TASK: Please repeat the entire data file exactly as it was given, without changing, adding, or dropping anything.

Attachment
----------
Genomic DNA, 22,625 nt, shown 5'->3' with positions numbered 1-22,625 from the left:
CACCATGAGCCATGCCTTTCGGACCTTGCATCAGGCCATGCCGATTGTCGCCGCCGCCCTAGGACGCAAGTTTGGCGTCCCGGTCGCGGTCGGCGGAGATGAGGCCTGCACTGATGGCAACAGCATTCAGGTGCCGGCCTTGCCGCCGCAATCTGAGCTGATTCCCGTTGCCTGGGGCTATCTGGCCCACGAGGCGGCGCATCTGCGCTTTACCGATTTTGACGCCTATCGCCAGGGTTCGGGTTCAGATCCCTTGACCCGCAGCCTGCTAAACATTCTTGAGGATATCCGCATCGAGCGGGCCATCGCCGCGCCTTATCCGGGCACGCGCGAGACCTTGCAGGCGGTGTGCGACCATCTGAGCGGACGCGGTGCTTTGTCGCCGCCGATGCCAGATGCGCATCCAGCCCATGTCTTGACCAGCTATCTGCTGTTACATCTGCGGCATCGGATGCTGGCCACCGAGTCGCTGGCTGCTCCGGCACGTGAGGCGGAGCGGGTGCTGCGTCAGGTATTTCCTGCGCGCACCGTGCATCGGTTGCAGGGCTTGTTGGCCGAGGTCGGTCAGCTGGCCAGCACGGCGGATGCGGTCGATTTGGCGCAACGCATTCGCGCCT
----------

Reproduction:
Genomic DNA, 22,625 nt, shown 5'->3' with positions numbered 1-22,625 from the left:
CACCATGAGCCATGCCTTTCGGACCTTGCATCAGGCCATGCCGATTGTCGCCGCCGCCCTAGGACGCAAGTTTGGCGTCCCGGTCGCGGTCGGCGGAGATGAGGCCTGCACTGATGGCAACAGCATTCAGGTGCCGGCCTTGCCGCCGCAATCTGAGCTGATTCCCGTTGCCTGGGGCTATCTGGCCCACGAGGCGGCGCATCTGCGCTTTACCGATTTTGACGCCTATCGCCAGGGTTCGGGTTCAGATCCCTTGACCCGCAGCCTGCTAAACATTCTTGAGGATATCCGCATCGAGCGGGCCATCGCCGCGCCTTATCCGGGCACGCGCGAGACCTTGCAGGCGGTGTGCGACCATCTGAGCGGACGCGGTGCTTTGTCGCCGCCGATGCCAGATGCGCATCCAGCCCATGTCTTGACCAGCTATCTGCTGTTACATCTGCGGCATCGGATGCTGGCCACCGAGTCGCTGGCTGCTCCGGCACGTGAGGCGGAGCGGGTGCTGCGTCAGGTATTTCCTGCGCGCACCGTGCATCGGTTGCAGGGCTTGTTGGCCGAGGTCGGTCAGCTGGCCAGCACGGCGGATGCGGTCGATTTGGCGCAACGCATTCGCGCCT